F-18-Fluoride PET/CT is a relatively undervalued diagnostic test to measure bone metabolism in bone diseases. Hyperostosis cranialis interna (HCI) is a (hereditary) bone disease characterised by endosteal hyperostosis and osteosclerosis of the skull and the skull base. Bone overgrowth causes entrapment and dysfunction of several cranial nerves. The aim of this study is to compare standardised uptake values (SUVs) at different sites in order to quantify bone metabolism in the affected anatomical regions in HCI patients. Nine affected family members, seven non-affected family members and nine non-HCI non-family members underwent F-18-fluoride PET/CT scans. SUVs were systematically measured in the different regions of interest: frontal bone, sphenoid bone, petrous bone and clivus. Moreover, the average F-18-fluoride uptake in the entire skull was measured by assessing the uptake in axial slides. Visual assessment of the PET scans of affected individuals was performed to discover the process of disturbed bone metabolism in HCI. F-18-Fluoride uptake is statistically significantly higher in the sphenoid bone and clivus regions of affected family members. Visual assessment of the scans of HCI patients is relevant in detecting disease severity and the pattern of disturbed bone metabolism throughout life. F-18-Fluoride PET/CT is useful in quantifying the metabolic activity in HCI and provides information about the process of disturbed bone metabolism in this specific disorder. Limitations are a narrow window between normal and pathological activity and the influence of age. This study emphasises that F-18-fluoride PET/CT may also be a promising diagnostic tool for other metabolic bone disorders, even those with an indolent course.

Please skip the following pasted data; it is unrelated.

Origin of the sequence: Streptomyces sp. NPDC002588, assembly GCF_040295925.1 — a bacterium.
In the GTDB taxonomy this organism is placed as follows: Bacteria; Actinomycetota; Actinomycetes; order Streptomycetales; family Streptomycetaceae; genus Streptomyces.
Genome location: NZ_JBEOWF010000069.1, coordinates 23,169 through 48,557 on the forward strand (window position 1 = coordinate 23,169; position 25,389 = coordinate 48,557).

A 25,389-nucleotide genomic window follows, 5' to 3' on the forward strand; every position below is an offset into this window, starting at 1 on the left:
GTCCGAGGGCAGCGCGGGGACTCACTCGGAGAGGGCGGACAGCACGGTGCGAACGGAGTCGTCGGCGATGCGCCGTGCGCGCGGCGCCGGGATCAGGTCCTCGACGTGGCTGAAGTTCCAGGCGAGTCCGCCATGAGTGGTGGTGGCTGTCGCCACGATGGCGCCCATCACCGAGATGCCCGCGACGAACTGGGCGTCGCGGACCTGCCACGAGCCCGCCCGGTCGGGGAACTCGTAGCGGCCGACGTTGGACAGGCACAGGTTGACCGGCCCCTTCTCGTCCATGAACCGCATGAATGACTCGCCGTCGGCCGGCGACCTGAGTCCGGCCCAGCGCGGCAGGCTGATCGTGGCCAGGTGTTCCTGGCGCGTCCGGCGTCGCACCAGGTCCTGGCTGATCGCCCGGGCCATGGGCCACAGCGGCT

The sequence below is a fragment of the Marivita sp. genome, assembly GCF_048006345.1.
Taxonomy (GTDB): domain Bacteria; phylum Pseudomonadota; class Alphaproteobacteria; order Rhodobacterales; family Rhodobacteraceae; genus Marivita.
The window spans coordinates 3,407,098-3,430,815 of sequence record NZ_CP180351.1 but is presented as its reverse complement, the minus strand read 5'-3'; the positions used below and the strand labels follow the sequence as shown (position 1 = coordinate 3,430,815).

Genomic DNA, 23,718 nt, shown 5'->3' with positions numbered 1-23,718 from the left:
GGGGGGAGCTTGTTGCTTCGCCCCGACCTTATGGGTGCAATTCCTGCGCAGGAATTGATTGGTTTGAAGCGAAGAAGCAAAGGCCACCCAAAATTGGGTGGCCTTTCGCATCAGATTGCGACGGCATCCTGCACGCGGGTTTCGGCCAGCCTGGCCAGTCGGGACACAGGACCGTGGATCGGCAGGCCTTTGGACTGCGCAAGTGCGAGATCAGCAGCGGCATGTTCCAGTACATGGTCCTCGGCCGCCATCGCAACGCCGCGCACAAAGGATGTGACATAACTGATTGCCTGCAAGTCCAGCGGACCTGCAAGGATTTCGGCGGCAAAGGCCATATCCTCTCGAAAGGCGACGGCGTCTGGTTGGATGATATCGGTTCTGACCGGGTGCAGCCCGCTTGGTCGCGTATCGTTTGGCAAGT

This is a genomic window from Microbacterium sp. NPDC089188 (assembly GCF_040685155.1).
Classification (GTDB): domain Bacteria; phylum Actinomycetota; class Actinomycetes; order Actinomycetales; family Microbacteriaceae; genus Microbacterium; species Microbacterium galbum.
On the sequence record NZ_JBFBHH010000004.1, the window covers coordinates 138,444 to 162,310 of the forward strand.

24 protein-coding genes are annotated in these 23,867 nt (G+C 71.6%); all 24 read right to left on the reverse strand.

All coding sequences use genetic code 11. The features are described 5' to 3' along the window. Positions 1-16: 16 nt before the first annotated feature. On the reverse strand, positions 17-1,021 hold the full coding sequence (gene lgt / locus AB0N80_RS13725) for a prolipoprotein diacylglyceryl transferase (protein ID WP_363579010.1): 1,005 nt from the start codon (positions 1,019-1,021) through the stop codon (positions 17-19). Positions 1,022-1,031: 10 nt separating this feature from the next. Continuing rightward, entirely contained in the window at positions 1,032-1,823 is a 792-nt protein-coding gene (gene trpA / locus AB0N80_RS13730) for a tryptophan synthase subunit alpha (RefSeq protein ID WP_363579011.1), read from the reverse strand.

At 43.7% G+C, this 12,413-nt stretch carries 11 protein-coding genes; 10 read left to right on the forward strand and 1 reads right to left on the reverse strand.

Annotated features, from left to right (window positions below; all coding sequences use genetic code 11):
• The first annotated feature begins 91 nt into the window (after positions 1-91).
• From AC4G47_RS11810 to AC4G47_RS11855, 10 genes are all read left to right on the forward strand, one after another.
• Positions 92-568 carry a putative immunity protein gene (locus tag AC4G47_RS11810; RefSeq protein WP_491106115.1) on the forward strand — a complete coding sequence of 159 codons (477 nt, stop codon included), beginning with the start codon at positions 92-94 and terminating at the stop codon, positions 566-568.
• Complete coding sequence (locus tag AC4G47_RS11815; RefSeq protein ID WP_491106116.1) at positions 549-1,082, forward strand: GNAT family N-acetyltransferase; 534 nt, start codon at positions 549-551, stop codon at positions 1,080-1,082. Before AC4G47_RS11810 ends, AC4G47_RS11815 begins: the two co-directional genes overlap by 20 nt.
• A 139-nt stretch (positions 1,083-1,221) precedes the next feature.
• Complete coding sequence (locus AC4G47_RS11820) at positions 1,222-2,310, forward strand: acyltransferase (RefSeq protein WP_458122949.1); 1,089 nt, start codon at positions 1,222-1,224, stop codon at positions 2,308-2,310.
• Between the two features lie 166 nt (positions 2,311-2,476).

|Number of pages||9|
|Journal||European Journal of Nuclear Medicine and Molecular Imaging|
|Publication status||Published - 1 Jan 2011|